17. VexillaRegis says:

    In my part of the world (Scandinavia) mantillas were never the custom, not even for Catholic ladies. You either had a hat or a scarf on. Synthetic (white) lace curtains are considered tasteless and black lace is almost exclusivly used for lingerie!!! (Or properly lined evening gowns.) Most women here would feel like we had underwear fabric on our heads in church if we had to wear a mantilla. Ghastly.

  18. VexillaRegis says:

    Edit: exclusively

  19. 1tiredmomma says:

    I interpreted “pleasing to God” to mean that the young lady felt that she had said “yes” to God’s request of her to veil. This was her little fiat and is not a reflection of any other woman’s choice to veil or not to veil. I don’t think she is or thinks she is holier for doing so. She simply believes that God asked something simple of her. She wants to encourage others to also say yes to God in whatever way He is calling them. The real question we should all be asking ourselves (and God in Adoration) is what is He calling me to? And then we should say “yes” and do it.

  20. slainewe says:

    How can one deny the authority of Man over Woman without ignoring Scripture?

    Genisis 3:16
    “To the woman he said, ‘I will greatly multiply your sorrow and your conception: in sorrow you shall bring forth children; and your desire shall be to your husband, and he shall rule over you.’”

    1 Corinthians 11:2-12
    “Now I praise you, brethren, that in all things you are mindful of me and keep my ordinances as I have delivered them to you. But I would have you know that the head of every man is Christ: and the head of the woman is the man: and the head of Christ is God. Every man praying or prophesying with his head covered disgraceth his head. But every woman praying or prophesying with her head not covered disgraceth her head: for it is all one as if she were shaven. For if a woman be not covered, let her be shorn. But if it be a shame to a woman to be shorn or made bald, let her cover her head. The man indeed ought not to cover his head: because he is the image and glory of God. But the woman is the glory of the man. For the man is not of the woman: but the woman of the man. For the man was not created for the woman: but the woman for the man. Therefore ought the woman to have a power over her head, because of the angels. But yet neither is the man without the woman, nor the woman without the man, in the Lord. For as the woman is of the man, so also is the man by the woman: but all things of God.”

    An individual man does not have practical authority over a particular woman with whom he has no relationship, but a woman should respect all individual men in general (even the difficult ones) because God became an individual man (and not an individual woman).

    [Okay... let's close off this rabbit hole.]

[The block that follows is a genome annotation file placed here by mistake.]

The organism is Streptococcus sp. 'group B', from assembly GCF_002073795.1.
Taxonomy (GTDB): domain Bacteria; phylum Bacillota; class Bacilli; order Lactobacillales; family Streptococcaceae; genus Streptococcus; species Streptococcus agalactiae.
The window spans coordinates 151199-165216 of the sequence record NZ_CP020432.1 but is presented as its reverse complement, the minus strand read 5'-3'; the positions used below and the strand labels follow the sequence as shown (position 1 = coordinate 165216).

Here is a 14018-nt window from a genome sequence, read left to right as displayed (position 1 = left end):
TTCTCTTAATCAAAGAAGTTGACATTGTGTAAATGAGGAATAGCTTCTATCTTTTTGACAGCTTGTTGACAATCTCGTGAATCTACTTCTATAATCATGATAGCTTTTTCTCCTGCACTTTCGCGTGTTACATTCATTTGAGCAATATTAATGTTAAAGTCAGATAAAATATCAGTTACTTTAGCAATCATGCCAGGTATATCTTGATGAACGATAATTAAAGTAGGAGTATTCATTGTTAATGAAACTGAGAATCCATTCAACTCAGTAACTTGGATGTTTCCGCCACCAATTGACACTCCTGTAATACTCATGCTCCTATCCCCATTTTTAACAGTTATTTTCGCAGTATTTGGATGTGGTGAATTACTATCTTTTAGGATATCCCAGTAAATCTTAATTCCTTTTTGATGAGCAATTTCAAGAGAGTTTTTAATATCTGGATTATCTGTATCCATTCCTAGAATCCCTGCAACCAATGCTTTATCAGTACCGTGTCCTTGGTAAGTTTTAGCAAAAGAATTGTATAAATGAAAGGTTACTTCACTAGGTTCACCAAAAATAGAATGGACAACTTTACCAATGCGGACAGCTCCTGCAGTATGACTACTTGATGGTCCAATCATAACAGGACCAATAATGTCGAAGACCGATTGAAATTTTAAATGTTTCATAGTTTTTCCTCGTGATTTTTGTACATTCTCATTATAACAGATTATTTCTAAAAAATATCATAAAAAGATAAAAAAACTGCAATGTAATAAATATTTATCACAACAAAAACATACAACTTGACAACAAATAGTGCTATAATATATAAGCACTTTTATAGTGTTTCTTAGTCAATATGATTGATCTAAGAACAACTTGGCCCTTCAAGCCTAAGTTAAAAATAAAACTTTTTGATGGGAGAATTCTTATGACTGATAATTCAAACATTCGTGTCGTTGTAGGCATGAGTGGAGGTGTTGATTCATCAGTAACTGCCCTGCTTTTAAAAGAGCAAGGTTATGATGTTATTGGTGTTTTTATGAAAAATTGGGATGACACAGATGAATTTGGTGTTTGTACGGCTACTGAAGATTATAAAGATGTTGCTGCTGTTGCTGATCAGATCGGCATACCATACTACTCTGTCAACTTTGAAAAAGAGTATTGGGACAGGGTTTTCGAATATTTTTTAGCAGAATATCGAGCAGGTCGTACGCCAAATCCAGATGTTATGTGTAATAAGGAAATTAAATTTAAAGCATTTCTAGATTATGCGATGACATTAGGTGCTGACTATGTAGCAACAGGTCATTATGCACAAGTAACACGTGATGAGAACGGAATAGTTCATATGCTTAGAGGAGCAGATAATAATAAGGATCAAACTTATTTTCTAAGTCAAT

21. gracie says:

    Mrs. G,

    Yes, and remember that the “let’s look like Jackie in a mantilla” fad that was picked up by a *few* women was WAY! outpaced by the “let’s look like Jackie in a pill box” fad that swept the nation – and Churches – everywhere in the ’60′s.:

    American women usually want to look smart as well as respectable. Why do we suddenly have to adopt a Spanish head covering to “look holy” and “keep men’s minds on God”? The truth is that most men today are not distracted by women’s hair – I base that on not seeing men turning their heads every few seconds to stare at a passing woman’s hair. What they *are* distracted by is cleavage and skirts that cut off at the underwear line. That truly is immodest because it’s calling attention to the reproductive parts of a woman’s body and it really isn’t fair to men to do that (men being – ahem – biological creatures).

  22. JesusFreak84 says:

    They touched on something that’s been true for me, surprised me, actually, but is part of why I’ve veiled for so long now: it really does settle down so much of the ADD. “OK, time to focus!” I’ve veiled at OF, EF, and even at the Divine Liturgy. (Whether or not it’s customary at the DL isn’t really a concern of mine; I am canonically Roman Rite, and St. Paul’s commands in Scripture really don’t care about which lung of the Church I happen to be inhabiting at the moment.)

  23. teejay329 says:

    Wow…firestorm on this one. Really??? I expected more out of my fellow Fr. Z groupies… [?]
    So, for those of you thinking that this lovely young woman and her veiled companions are just trying to pull the piety card on this one…the habited sister is just trying to look more pious that her pants-suited LCWR counterpart? The young priest wearing the cassock daily is just trying to look more humble than the casually dressed Monsignor? No…I don’t think so.